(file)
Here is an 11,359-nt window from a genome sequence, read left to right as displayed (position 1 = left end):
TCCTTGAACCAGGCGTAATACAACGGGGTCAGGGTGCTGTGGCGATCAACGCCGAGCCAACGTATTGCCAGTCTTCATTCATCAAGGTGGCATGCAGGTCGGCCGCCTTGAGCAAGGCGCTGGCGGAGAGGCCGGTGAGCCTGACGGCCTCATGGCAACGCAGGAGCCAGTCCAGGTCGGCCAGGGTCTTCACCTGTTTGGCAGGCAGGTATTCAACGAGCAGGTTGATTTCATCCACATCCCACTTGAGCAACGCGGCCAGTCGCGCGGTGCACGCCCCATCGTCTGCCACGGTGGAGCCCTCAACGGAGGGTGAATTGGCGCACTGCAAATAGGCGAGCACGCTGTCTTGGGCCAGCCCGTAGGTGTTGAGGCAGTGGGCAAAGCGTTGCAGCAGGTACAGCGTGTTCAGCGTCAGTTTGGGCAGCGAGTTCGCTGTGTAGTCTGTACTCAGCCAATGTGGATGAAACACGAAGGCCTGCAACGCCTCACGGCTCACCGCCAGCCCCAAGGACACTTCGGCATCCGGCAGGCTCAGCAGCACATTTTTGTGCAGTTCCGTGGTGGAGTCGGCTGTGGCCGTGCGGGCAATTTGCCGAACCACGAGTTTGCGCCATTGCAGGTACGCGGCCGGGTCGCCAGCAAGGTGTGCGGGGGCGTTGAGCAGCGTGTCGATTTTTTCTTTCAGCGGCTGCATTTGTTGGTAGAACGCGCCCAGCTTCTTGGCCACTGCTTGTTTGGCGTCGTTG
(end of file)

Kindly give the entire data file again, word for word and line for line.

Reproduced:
Here is an 11,359-nt window from a genome sequence, read left to right as displayed (position 1 = left end):
TCCTTGAACCAGGCGTAATACAACGGGGTCAGGGTGCTGTGGCGATCAACGCCGAGCCAACGTATTGCCAGTCTTCATTCATCAAGGTGGCATGCAGGTCGGCCGCCTTGAGCAAGGCGCTGGCGGAGAGGCCGGTGAGCCTGACGGCCTCATGGCAACGCAGGAGCCAGTCCAGGTCGGCCAGGGTCTTCACCTGTTTGGCAGGCAGGTATTCAACGAGCAGGTTGATTTCATCCACATCCCACTTGAGCAACGCGGCCAGTCGCGCGGTGCACGCCCCATCGTCTGCCACGGTGGAGCCCTCAACGGAGGGTGAATTGGCGCACTGCAAATAGGCGAGCACGCTGTCTTGGGCCAGCCCGTAGGTGTTGAGGCAGTGGGCAAAGCGTTGCAGCAGGTACAGCGTGTTCAGCGTCAGTTTGGGCAGCGAGTTCGCTGTGTAGTCTGTACTCAGCCAATGTGGATGAAACACGAAGGCCTGCAACGCCTCACGGCTCACCGCCAGCCCCAAGGACACTTCGGCATCCGGCAGGCTCAGCAGCACATTTTTGTGCAGTTCCGTGGTGGAGTCGGCTGTGGCCGTGCGGGCAATTTGCCGAACCACGAGTTTGCGCCATTGCAGGTACGCGGCCGGGTCGCCAGCAAGGTGTGCGGGGGCGTTGAGCAGCGTGTCGATTTTTTCTTTCAGCGGCTGCATTTGTTGGTAGAACGCGCCCAGCTTCTTGGCCACTGCTTGTTTGGCGTCGTTG